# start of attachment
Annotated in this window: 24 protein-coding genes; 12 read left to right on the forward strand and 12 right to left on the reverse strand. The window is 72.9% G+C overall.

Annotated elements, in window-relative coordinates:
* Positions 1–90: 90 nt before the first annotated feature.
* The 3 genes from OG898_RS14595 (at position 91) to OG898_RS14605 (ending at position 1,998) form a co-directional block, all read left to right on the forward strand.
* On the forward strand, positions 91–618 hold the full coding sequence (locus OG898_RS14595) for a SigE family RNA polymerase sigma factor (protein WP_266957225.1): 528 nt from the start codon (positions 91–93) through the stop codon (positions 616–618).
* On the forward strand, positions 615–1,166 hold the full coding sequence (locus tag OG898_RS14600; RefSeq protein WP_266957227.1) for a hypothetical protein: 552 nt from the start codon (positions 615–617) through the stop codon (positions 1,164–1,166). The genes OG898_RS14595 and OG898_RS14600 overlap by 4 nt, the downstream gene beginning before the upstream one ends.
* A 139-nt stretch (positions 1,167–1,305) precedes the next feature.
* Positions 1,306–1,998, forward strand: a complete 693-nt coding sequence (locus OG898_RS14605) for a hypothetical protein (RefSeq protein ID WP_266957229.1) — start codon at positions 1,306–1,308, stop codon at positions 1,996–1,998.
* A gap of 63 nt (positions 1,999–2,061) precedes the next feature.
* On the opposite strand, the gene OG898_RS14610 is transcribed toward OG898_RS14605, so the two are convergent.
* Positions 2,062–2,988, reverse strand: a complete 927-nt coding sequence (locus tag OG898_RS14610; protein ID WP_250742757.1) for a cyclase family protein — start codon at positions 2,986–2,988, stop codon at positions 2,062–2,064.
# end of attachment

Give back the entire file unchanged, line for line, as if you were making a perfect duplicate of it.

Annotated in this window: 24 protein-coding genes; 12 read left to right on the forward strand and 12 right to left on the reverse strand. The window is 72.9% G+C overall.

Annotated elements, in window-relative coordinates:
* Positions 1–90: 90 nt before the first annotated feature.
* The 3 genes from OG898_RS14595 (at position 91) to OG898_RS14605 (ending at position 1,998) form a co-directional block, all read left to right on the forward strand.
* On the forward strand, positions 91–618 hold the full coding sequence (locus OG898_RS14595) for a SigE family RNA polymerase sigma factor (protein WP_266957225.1): 528 nt from the start codon (positions 91–93) through the stop codon (positions 616–618).
* On the forward strand, positions 615–1,166 hold the full coding sequence (locus tag OG898_RS14600; RefSeq protein WP_266957227.1) for a hypothetical protein: 552 nt from the start codon (positions 615–617) through the stop codon (positions 1,164–1,166). The genes OG898_RS14595 and OG898_RS14600 overlap by 4 nt, the downstream gene beginning before the upstream one ends.
* A 139-nt stretch (positions 1,167–1,305) precedes the next feature.
* Positions 1,306–1,998, forward strand: a complete 693-nt coding sequence (locus OG898_RS14605) for a hypothetical protein (RefSeq protein ID WP_266957229.1) — start codon at positions 1,306–1,308, stop codon at positions 1,996–1,998.
* A gap of 63 nt (positions 1,999–2,061) precedes the next feature.
* On the opposite strand, the gene OG898_RS14610 is transcribed toward OG898_RS14605, so the two are convergent.
* Positions 2,062–2,988, reverse strand: a complete 927-nt coding sequence (locus tag OG898_RS14610; protein ID WP_250742757.1) for a cyclase family protein — start codon at positions 2,986–2,988, stop codon at positions 2,062–2,064.